Survivors of adolescent and young adult (AYA) cancers have almost twice the risk of dying from a subsequent primary cancer (SPC) as the general population, according to a study published in the Journal of the National Cancer Institute.
Researchers found that AYA cancer survivors had a 25% higher risk of developing SPCs and an 84% higher risk of dying from SPCs, when compared with expected risks in the general population.
The risk of SPC incidence remained significantly elevated for 20 years or more for 9 of the cancers studied, and the risk of SPC death remained elevated for 20 years or more for 20 of the cancers.
The study included 170,404 AYAs (aged 15 to 39 years) with 29 index cancers. The most common diagnoses were breast cancer, melanoma, thyroid cancer, and testicular cancer. All patients had survived at least 5 years from diagnosis. The patient data were taken from SEER registries and compared with the general population.
During a mean follow-up of 14.6 years, there were 13,420 SPC cases and 5008 SPC deaths among the cancer survivors.
The most common SPCs were breast (17.8%), lung (10.8%), colorectal (7.6%), and prostate (7.1%) cancers. The most common causes of SPC death were lung (23.7%), breast (8.6%), colorectal (6.9%), and pancreatic (6.8%) cancers.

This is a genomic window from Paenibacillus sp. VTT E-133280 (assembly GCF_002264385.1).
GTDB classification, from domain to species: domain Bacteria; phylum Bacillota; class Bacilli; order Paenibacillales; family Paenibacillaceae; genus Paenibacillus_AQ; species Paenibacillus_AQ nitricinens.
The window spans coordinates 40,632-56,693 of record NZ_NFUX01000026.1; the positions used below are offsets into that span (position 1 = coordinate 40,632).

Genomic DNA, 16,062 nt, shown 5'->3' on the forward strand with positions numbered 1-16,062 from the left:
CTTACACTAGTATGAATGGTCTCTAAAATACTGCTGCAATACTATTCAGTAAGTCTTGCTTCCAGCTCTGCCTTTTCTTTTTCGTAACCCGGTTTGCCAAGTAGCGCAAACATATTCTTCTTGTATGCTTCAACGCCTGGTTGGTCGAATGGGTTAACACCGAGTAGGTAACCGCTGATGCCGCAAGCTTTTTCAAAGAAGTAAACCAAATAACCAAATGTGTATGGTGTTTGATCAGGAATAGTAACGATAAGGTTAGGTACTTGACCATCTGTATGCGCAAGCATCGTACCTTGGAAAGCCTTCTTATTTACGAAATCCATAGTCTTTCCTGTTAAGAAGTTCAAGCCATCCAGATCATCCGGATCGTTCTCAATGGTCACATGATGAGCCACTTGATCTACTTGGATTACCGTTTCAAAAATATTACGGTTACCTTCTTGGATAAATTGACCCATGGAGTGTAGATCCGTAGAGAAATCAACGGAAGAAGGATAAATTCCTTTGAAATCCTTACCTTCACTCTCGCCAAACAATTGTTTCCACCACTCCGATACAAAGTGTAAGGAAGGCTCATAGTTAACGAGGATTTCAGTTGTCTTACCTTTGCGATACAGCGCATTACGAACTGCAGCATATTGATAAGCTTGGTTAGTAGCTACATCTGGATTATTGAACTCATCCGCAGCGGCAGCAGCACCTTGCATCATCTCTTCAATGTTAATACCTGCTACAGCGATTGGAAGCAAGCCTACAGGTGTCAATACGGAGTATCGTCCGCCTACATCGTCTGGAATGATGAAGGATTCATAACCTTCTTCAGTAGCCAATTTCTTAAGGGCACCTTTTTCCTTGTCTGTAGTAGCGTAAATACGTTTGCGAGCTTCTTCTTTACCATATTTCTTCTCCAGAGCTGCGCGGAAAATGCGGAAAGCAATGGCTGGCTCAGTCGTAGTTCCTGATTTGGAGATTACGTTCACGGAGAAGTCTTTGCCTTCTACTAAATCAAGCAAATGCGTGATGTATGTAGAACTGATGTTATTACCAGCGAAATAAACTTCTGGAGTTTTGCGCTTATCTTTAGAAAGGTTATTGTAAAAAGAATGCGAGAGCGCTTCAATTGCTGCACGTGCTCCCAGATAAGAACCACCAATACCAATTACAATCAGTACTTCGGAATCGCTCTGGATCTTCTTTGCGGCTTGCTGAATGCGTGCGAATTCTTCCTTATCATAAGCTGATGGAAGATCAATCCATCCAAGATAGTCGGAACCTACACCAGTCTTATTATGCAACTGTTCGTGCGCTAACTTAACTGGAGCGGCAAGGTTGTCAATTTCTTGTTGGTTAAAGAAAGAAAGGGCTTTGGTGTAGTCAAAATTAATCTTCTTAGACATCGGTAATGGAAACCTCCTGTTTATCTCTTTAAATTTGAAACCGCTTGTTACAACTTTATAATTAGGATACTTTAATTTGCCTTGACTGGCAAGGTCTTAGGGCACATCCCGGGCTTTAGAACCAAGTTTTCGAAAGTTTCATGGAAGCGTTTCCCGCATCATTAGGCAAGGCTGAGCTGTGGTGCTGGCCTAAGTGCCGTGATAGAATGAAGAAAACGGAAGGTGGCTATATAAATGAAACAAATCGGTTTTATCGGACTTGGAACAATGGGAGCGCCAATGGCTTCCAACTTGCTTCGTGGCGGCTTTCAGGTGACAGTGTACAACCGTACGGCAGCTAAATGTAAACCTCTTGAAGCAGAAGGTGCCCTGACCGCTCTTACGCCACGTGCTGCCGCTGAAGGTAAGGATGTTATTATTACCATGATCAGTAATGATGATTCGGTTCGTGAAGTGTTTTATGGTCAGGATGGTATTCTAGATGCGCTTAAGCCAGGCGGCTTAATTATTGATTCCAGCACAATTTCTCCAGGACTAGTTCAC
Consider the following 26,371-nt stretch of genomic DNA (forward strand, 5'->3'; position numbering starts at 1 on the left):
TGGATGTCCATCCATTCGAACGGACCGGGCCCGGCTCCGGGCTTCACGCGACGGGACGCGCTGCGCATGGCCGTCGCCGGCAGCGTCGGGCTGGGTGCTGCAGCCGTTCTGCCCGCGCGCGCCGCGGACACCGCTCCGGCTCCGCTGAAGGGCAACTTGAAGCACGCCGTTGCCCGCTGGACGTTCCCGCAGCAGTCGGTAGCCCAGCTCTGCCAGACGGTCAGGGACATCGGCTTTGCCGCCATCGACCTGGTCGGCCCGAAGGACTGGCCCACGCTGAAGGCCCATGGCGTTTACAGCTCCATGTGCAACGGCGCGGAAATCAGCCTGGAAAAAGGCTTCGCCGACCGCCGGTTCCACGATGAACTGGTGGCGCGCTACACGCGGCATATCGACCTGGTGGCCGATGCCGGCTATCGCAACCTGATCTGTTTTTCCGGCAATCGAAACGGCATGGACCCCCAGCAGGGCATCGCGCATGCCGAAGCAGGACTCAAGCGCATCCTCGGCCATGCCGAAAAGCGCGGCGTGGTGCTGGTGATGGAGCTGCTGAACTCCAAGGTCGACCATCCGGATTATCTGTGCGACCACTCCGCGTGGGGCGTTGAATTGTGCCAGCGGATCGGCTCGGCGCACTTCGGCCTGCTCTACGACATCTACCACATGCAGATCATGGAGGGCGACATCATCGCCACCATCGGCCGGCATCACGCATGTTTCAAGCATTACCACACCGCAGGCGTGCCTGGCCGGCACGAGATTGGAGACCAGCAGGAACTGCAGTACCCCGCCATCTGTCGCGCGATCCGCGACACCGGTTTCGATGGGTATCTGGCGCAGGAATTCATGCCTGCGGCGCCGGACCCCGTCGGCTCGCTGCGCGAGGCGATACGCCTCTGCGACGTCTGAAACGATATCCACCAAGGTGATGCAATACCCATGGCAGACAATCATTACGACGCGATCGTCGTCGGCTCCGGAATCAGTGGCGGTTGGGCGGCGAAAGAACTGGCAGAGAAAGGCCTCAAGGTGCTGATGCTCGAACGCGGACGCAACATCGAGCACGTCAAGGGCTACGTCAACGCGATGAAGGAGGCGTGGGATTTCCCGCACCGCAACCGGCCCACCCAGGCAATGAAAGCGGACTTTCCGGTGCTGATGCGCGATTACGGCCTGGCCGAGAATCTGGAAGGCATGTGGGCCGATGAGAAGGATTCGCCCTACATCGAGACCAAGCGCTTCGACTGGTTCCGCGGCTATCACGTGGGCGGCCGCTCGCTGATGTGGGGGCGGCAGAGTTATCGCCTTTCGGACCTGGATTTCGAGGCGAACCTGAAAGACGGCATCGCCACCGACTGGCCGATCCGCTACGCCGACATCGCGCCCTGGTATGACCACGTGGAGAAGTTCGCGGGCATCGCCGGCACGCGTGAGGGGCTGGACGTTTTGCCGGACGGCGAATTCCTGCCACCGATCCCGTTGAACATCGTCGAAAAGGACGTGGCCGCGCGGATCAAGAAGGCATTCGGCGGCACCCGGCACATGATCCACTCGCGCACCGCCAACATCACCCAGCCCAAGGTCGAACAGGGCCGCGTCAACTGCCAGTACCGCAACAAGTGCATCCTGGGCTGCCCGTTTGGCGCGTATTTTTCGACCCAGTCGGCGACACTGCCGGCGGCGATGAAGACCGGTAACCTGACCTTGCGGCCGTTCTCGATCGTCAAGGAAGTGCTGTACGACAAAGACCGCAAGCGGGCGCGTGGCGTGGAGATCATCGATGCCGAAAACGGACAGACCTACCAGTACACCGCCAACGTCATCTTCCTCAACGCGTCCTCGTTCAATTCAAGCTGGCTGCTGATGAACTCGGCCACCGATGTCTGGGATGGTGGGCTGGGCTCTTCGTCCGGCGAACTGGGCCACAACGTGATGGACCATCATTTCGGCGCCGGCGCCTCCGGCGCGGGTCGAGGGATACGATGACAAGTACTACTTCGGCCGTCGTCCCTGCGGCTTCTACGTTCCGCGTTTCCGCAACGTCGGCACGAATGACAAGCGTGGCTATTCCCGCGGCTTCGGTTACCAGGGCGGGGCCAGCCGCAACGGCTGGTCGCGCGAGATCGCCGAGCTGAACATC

When compared with the general population, the risk of SPC incidence was significantly higher for 20 of the 29 index cancers. The highest standardized incidence ratio was observed for female Hodgkin lymphoma (3.05; 95% CI, 2.88-3.24).
The risk of SPC mortality was higher for 26 of the 29 cancers. The highest standardized mortality ratio was seen for cancer of the small intestine (6.97; 95% CI, 4.80-9.79).
The risks of developing and dying from lung cancer were significantly elevated among survivors of lymphoma and cancers of the breast, anus, vagina/vulva, head and neck, urinary bladder, and cervix.
The risks of developing and dying from breast cancer were significantly higher among survivors of lymphomas and sarcomas.
The risk of developing colorectal cancer was significantly higher among survivors of small intestine, corpus uterine, cervical, testicular, and ovarian cancer as well as Hodgkin lymphoma. The increased risk of death was significant for all but ovarian cancer and female Hodgkin lymphoma.
“Our findings highlight the need to expand the emphasis on SPC surveillance to include AYA as well as childhood cancer survivors and to develop age-specific and risk-appropriate surveillance strategies for SPCs in this growing population of survivors,” the researchers wrote.
Sung H, Siegel RL, Hyun N, et al. Subsequent primary cancer risk among five-year survivors of adolescent and young adult cancers. J Natl Cancer Inst. Published online May 4, 2022. doi:10.1093/jnci/djac091
This article originally appeared on Cancer Therapy Advisor